The American Lung Association (ALA) released the 2014 rankings for the cities with the highest and lowest amount of air pollution. The ALA divides the tested pollution into three categories: ozone, year round particle pollution and short-term particle pollution. The Los Angeles Long Beach area ranked in the top five for all three categories with other cities in California among them.

The ALA states that more than 4 in 10 (44.8%) people in the United States reside in areas that have unhealthy levels of ozone. The heavy traffic contributions to the excess amount of ozone and pollution in the air. Traffic pollution can have negative effects on people's lungs and arteries. Two major pollutants that result from this are carbon monoxide and nitrogen oxides. With climate change being a hot topic, it is important to note that rising temperatures create favorable conditions for the forming
of ozone: the higher the temperatures, the more prominent the levels of ozone.

46.2 million American citizens live in areas with unhealthy levels of year round particle pollution. Long-term exposure to harmful particulates can increase the risk of hospitalization for asthma, lung damage and premature death. Fresno-Madera, CA, became the most polluted city in the country for year-round particle pollution. Overall, the ALA did see an improvement for most cities in this category.

44.1 million people in the United States live in areas with too many low quality air days. Fifty American counties experienced a high number of days with high spikes in particle pollution in the last year. These short-term spikes can last between hours to a number of days. It can increase the risk of heart attacks, strokes and emergency room visits for asthma, cardiovascular disease and premature death. Fresno-Madera, California, ranked as the most polluted for short-term particle levels.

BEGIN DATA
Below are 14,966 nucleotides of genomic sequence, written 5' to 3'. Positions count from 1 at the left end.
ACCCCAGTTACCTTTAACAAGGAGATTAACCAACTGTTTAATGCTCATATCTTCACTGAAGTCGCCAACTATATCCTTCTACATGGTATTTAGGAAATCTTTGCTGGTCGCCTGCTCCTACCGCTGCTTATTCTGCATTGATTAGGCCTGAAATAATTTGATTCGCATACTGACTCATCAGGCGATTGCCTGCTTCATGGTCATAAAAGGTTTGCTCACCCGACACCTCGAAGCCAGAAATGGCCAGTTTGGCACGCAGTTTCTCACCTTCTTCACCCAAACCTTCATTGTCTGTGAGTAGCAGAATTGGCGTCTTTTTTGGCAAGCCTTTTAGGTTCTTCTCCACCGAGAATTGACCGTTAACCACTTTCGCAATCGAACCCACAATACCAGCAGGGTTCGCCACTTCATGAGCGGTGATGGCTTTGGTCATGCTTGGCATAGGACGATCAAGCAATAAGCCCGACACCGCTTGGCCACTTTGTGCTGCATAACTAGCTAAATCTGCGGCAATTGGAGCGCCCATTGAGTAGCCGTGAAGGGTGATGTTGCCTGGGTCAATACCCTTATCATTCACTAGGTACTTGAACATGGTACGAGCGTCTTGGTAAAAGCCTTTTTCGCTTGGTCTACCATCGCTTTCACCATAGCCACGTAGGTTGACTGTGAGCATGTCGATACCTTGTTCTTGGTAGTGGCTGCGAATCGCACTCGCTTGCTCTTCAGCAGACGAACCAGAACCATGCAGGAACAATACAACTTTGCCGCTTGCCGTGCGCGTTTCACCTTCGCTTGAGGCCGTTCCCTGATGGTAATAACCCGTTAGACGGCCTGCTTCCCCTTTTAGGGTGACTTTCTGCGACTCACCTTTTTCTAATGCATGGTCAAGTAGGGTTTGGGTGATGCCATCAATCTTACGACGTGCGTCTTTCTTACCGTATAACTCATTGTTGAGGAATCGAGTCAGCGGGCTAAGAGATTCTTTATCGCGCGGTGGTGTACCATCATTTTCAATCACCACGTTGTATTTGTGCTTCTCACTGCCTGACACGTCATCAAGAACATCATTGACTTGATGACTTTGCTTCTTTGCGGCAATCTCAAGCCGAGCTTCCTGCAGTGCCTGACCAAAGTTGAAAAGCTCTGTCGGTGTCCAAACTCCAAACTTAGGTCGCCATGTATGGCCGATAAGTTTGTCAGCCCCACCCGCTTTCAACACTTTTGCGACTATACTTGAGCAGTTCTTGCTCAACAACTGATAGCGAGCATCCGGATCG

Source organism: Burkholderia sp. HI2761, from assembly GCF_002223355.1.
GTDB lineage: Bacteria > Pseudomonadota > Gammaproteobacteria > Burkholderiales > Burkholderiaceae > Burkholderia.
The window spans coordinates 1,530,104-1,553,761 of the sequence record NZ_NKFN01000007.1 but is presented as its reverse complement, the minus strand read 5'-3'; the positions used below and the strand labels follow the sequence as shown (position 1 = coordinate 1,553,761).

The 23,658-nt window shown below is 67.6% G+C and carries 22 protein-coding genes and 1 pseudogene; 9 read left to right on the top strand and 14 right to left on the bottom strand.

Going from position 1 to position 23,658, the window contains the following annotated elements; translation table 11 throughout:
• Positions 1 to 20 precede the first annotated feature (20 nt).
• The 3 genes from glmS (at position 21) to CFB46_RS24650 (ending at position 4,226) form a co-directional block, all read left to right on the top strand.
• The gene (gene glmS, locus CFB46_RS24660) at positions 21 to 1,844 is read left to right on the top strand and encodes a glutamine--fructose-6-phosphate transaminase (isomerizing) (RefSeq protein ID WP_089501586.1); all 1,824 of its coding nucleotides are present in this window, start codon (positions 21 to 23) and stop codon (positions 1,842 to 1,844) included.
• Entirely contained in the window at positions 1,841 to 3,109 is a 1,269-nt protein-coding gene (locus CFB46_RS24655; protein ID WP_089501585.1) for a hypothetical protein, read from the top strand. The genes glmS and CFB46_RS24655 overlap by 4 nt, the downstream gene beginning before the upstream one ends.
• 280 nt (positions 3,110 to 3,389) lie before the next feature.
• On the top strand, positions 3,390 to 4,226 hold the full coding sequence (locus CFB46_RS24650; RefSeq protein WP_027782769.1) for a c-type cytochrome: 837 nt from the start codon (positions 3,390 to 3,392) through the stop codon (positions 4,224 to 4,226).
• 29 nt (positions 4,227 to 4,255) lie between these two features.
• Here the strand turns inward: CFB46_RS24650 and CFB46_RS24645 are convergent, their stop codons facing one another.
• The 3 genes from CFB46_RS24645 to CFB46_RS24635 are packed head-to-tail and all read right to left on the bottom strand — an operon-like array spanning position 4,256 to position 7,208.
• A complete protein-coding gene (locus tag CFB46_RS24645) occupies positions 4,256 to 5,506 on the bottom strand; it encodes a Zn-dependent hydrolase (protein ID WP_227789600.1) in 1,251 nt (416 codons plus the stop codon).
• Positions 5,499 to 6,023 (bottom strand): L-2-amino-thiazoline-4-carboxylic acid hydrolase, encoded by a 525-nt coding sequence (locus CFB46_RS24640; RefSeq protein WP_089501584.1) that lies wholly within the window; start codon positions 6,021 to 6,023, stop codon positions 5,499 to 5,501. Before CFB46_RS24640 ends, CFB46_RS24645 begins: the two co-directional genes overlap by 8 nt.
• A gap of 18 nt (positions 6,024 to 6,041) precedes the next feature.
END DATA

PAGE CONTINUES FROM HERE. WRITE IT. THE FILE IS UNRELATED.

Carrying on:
Bangor, Maine, and Austin, Texas, ranked among the top cleanest cities in America! You can check out how the air quality is where you live by visiting .

Breathe Easy: It's Asthma Awareness Month

Asthma can affect anyone from babies to the elderly and anyone in between. 25.5 million Americans live with asthma according to the Center for Disease Control (CDC). If you have had problems breathing or find yourself breathless and wheezing, you should consult your doctor about the possibility of asthma.

When an asthma attack occurs, airways constrict and fill with mucus. Poor air quality can trigger asthmatic symptoms. Different air pollutants, mold and mildew can cause difficulty breathing.

Particulate matter that consist of dust, soot, fly, ash, diesel exhaust particles, wood smoke, pollution and sulfate aerosols. According to the Natural Resources Defense Council (NRDC), the number of hospitals due to asthma increases when the air has higher concentrations of these particles. About 81 million Americans live in areas that do not meet national standard air quality.

Mold can trigger asthmatic reactions and even infections. Although the spores that the fungus injects into the air are invisible to the naked eye, they can be inhaled and cause some problems.

Pet dander has been known to cause problems for those who suffer from asthma. These microscopic substances can stay airborne for hours or even days. Pet dander can contain allergy-causing substances. It can be found in oil glands, on the skin and in the saliva of pets.

Asthma problems can significantly decrease the quality of life for sufferers and their families. One measure that can be taken is to ensure the quality of the air that is being breathed. Simple tips such as washing bed sheets once a week at 60oC to prevent dust mites are helpful but that alone will not clean the air you breathe. Using air purifiers can help you create and maintain excellent air quality in your home. Even if you live in a smog-filled city, that can help you breathe easy.